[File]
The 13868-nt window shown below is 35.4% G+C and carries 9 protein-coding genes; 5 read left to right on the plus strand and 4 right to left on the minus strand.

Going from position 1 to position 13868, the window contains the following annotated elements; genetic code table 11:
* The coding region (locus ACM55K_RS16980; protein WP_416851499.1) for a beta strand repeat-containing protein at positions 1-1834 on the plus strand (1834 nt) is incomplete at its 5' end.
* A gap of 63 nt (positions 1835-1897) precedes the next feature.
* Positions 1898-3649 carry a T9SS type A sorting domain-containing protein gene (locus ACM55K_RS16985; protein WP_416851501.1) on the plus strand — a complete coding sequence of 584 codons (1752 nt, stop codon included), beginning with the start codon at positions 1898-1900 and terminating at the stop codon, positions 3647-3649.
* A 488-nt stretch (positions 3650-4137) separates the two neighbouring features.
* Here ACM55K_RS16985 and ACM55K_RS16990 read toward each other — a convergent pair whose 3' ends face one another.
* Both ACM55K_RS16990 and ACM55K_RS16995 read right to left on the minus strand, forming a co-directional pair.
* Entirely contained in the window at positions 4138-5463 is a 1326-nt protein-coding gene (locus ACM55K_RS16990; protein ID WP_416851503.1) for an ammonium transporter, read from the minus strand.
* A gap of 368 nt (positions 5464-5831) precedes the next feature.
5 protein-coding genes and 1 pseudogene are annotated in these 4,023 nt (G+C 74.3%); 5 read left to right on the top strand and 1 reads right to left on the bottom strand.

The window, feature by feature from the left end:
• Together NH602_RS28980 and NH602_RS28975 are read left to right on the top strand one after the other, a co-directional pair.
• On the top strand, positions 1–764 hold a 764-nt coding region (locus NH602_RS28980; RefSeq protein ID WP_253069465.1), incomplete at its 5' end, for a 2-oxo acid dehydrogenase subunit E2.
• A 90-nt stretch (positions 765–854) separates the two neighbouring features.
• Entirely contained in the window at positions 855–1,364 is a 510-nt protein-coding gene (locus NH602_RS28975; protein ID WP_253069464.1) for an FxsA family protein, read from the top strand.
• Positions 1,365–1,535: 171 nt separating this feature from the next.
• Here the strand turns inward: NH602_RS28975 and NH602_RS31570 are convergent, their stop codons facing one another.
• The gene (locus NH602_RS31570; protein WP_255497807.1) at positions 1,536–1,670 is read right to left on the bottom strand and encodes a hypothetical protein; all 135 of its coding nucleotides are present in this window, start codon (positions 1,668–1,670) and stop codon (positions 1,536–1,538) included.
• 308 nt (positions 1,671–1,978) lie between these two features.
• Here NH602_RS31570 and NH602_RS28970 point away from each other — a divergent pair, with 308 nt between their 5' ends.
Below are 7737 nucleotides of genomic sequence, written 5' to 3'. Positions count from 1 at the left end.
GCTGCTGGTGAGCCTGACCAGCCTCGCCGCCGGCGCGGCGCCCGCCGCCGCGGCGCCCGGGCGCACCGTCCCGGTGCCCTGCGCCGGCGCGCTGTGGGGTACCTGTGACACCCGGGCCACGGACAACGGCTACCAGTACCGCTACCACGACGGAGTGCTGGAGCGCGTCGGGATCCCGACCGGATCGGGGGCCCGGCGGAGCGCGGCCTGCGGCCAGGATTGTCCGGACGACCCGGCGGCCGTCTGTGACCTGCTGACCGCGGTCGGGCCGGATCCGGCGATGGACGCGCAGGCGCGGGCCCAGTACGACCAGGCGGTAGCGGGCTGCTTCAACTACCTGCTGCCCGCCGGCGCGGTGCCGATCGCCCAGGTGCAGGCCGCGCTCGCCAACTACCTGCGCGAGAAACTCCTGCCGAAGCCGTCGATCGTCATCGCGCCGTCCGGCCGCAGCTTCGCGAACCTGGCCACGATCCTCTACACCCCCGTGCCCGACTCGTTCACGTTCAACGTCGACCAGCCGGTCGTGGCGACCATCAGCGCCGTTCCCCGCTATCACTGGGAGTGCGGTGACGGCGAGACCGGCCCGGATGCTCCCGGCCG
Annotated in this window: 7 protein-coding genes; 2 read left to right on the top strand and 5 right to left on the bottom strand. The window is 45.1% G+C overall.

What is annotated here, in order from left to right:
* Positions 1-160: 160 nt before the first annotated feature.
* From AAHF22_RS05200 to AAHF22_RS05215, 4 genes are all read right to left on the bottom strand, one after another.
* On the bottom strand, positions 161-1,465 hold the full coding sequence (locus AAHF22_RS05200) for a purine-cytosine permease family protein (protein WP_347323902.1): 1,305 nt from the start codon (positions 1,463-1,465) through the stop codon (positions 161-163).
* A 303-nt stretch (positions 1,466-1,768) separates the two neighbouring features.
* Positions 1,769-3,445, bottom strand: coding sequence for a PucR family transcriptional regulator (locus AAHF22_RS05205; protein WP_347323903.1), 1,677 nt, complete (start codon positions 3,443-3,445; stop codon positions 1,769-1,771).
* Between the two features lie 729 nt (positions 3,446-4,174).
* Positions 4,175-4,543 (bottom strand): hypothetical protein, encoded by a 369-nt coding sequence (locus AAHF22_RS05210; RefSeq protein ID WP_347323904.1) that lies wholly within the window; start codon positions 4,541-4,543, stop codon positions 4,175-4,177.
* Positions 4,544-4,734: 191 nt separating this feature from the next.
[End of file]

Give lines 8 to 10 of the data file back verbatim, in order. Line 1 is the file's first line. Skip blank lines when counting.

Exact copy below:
* Both ACM55K_RS16990 and ACM55K_RS16995 read right to left on the minus strand, forming a co-directional pair.
* Entirely contained in the window at positions 4138-5463 is a 1326-nt protein-coding gene (locus ACM55K_RS16990; protein ID WP_416851503.1) for an ammonium transporter, read from the minus strand.
* A gap of 368 nt (positions 5464-5831) precedes the next feature.